Coho salmon (scientific name: Oncorhynchus kisutch) are found on both sides of the North Pacific Ocean. They range from California to Alaska in North America, through the Aleutian Islands, and from the Anadyr River in Russia, south to Hokkaido in Japan.
Adult coho salmon are bright silver with small black spots on their backs and on the upper part of their tail fin. The average weight is 8-12 pounds. The flesh of the coho salmon is light pink and when cooked to perfection, the fish has a very delicate flavor. They are highly valued as a food fish.
There are five stages in the life cycle of a coho salmon.
The female deposits from 300 to 1000 eggs in a nest called a redd, which is a depression in the sand or gravel of the stream bed hollowed out by the female's tail. The male fertilizes the eggs by covering them with milt (sperm). Then the female, using her tail, covers the eggs with sand. The embryos will incubate over the winter months. Depending on the water temperature, this period could last from 6 to 12 weeks. In late winter, the eggs hatch to become alevins.
As an alevin, the salmon has a strange appearance: large eyes, with a ballooning sack hanging from its tiny, thin body. The sac is the yolk of the egg from which it hatched and this yolk provides nourishment for the alevin during the first several weeks of life. After the all this nourishment has been absorbed, the fish must find its own food. It leaves the gravely bottom of the stream and swims to higher water. The alevin is orange with dark spots.
When it begins finding its own food, the fish becomes known as a fry. It is about an inch long and has an elongated orange body. It will swim about in the fresh water, feeding on tiny invertebrates and on the carcasses of dead adult fish. Fry instinctively hide when startled, deal with river currents, learn to school together and acquire many other survival skills. They will spend 3 years in slow moving streams and lakes before migrating to the sea.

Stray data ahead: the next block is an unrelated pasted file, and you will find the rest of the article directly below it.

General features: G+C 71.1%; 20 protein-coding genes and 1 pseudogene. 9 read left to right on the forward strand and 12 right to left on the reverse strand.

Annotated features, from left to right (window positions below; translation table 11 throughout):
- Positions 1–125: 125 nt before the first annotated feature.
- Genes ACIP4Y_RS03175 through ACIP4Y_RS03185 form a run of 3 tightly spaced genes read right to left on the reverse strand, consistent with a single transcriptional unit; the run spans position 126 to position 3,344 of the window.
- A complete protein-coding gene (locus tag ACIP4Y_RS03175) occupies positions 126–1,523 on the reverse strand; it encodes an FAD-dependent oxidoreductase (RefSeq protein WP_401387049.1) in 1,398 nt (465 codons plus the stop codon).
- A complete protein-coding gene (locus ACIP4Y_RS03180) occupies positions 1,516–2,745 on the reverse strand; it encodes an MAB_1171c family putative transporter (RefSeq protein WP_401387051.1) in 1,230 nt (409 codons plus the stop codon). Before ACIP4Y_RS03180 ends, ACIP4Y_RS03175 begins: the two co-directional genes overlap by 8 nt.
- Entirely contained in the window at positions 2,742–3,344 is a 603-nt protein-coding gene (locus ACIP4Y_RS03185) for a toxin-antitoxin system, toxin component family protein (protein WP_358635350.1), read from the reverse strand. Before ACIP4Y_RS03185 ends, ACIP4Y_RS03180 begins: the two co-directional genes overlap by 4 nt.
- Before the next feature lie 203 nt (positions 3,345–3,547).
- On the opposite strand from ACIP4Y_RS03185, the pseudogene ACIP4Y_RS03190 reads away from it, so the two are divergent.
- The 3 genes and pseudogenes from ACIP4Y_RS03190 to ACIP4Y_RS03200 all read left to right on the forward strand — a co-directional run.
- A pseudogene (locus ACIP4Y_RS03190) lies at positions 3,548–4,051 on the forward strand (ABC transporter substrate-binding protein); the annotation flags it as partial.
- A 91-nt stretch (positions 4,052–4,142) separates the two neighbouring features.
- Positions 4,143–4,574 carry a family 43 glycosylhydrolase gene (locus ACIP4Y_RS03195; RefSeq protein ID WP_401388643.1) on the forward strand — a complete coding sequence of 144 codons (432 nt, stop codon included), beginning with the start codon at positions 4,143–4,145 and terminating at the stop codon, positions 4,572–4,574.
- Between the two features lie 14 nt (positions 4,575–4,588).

A fry blossoms into a smolt when it is ready to head to the ocean were it will stay until it becomes an adult. Its gills change enabling it to strain the salt from the ocean water. Its color also changes to a shiny silver hue with dark spots on the upper part of its caudal fin. Now it is ready to migrate down the river to the ocean where it will spend the next phase of its life.
In the ocean, the adult coho salmon feeds, grows and gains weight quickly until it reaches maturity. It spends 18 months to 2 years at sea, until it is ready to spawn and produce the next generation.
The Spawning Adult
The mature salmon will journey back to the fresh water spawning area where they began life. They prefer to swim upstream during the daylight hours, and are capable of jumping high in the air to clear rocks, falls and other obstructions. Spawning males develop bright red sides, greenish backs, and their jaws often become grotesquely hooked. Females also change color, but acquire paler shades than the males.
A short time after they spawn, the parent salmon die. The following Spring, the young fry nibble on the remains of the decomposing bodies of the dead adult salmon, and so the life cycle of these remarkable fish begins anew. The average life span of the coho salmon as it passes through the 5 stages in the wild, is 4 to 6 years.